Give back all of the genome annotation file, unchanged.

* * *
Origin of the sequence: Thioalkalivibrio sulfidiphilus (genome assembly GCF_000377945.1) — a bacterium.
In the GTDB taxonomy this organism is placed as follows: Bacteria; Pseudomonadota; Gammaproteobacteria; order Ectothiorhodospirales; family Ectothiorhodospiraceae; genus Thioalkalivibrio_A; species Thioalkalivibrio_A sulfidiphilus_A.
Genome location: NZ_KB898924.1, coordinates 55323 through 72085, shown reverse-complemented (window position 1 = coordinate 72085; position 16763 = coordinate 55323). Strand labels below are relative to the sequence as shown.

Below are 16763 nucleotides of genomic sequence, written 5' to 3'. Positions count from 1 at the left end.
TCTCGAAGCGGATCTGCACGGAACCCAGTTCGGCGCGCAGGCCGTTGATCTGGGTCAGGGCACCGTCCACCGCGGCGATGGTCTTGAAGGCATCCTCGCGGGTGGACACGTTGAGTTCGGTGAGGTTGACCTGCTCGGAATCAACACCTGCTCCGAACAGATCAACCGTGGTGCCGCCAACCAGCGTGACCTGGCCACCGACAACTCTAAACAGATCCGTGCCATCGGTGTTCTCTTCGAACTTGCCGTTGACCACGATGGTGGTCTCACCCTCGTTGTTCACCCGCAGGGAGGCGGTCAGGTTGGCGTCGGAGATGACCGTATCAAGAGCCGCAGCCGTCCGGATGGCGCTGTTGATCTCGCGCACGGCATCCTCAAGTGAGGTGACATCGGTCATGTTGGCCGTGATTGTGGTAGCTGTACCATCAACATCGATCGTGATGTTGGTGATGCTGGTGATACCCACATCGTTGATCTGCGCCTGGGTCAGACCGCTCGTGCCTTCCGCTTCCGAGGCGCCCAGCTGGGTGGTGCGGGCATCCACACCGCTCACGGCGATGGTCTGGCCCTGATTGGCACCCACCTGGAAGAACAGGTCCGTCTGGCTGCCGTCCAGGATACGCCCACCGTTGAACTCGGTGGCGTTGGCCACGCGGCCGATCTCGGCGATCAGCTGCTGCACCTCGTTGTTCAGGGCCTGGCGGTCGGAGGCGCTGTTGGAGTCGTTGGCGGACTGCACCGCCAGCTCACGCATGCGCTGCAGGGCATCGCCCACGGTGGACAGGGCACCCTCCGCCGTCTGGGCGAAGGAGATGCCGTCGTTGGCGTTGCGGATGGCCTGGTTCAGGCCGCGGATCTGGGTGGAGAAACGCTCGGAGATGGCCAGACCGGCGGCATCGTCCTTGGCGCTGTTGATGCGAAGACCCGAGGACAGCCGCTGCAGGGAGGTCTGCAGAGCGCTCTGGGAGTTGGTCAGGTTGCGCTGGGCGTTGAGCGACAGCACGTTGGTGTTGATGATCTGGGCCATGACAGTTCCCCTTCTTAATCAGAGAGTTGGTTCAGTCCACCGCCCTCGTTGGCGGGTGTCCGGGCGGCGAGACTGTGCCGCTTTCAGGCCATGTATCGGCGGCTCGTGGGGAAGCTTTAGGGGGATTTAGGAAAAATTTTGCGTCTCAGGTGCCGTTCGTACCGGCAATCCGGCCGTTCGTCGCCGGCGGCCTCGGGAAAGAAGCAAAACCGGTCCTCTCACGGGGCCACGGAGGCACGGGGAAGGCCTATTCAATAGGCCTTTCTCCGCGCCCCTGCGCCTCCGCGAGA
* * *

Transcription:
Origin of the sequence: Thioalkalivibrio sulfidiphilus (genome assembly GCF_000377945.1) — a bacterium.
In the GTDB taxonomy this organism is placed as follows: Bacteria; Pseudomonadota; Gammaproteobacteria; order Ectothiorhodospirales; family Ectothiorhodospiraceae; genus Thioalkalivibrio_A; species Thioalkalivibrio_A sulfidiphilus_A.
Genome location: NZ_KB898924.1, coordinates 55323 through 72085, shown reverse-complemented (window position 1 = coordinate 72085; position 16763 = coordinate 55323). Strand labels below are relative to the sequence as shown.

Below are 16763 nucleotides of genomic sequence, written 5' to 3'. Positions count from 1 at the left end.
TCTCGAAGCGGATCTGCACGGAACCCAGTTCGGCGCGCAGGCCGTTGATCTGGGTCAGGGCACCGTCCACCGCGGCGATGGTCTTGAAGGCATCCTCGCGGGTGGACACGTTGAGTTCGGTGAGGTTGACCTGCTCGGAATCAACACCTGCTCCGAACAGATCAACCGTGGTGCCGCCAACCAGCGTGACCTGGCCACCGACAACTCTAAACAGATCCGTGCCATCGGTGTTCTCTTCGAACTTGCCGTTGACCACGATGGTGGTCTCACCCTCGTTGTTCACCCGCAGGGAGGCGGTCAGGTTGGCGTCGGAGATGACCGTATCAAGAGCCGCAGCCGTCCGGATGGCGCTGTTGATCTCGCGCACGGCATCCTCAAGTGAGGTGACATCGGTCATGTTGGCCGTGATTGTGGTAGCTGTACCATCAACATCGATCGTGATGTTGGTGATGCTGGTGATACCCACATCGTTGATCTGCGCCTGGGTCAGACCGCTCGTGCCTTCCGCTTCCGAGGCGCCCAGCTGGGTGGTGCGGGCATCCACACCGCTCACGGCGATGGTCTGGCCCTGATTGGCACCCACCTGGAAGAACAGGTCCGTCTGGCTGCCGTCCAGGATACGCCCACCGTTGAACTCGGTGGCGTTGGCCACGCGGCCGATCTCGGCGATCAGCTGCTGCACCTCGTTGTTCAGGGCCTGGCGGTCGGAGGCGCTGTTGGAGTCGTTGGCGGACTGCACCGCCAGCTCACGCATGCGCTGCAGGGCATCGCCCACGGTGGACAGGGCACCCTCCGCCGTCTGGGCGAAGGAGATGCCGTCGTTGGCGTTGCGGATGGCCTGGTTCAGGCCGCGGATCTGGGTGGAGAAACGCTCGGAGATGGCCAGACCGGCGGCATCGTCCTTGGCGCTGTTGATGCGAAGACCCGAGGACAGCCGCTGCAGGGAGGTCTGCAGAGCGCTCTGGGAGTTGGTCAGGTTGCGCTGGGCGTTGAGCGACAGCACGTTGGTGTTGATGATCTGGGCCATGACAGTTCCCCTTCTTAATCAGAGAGTTGGTTCAGTCCACCGCCCTCGTTGGCGGGTGTCCGGGCGGCGAGACTGTGCCGCTTTCAGGCCATGTATCGGCGGCTCGTGGGGAAGCTTTAGGGGGATTTAGGAAAAATTTTGCGTCTCAGGTGCCGTTCGTACCGGCAATCCGGCCGTTCGTCGCCGGCGGCCTCGGGAAAGAAGCAAAACCGGTCCTCTCACGGGGCCACGGAGGCACGGGGAAGGCCTATTCAATAGGCCTTTCTCCGCGCCCCTGCGCCTCCGCGAGA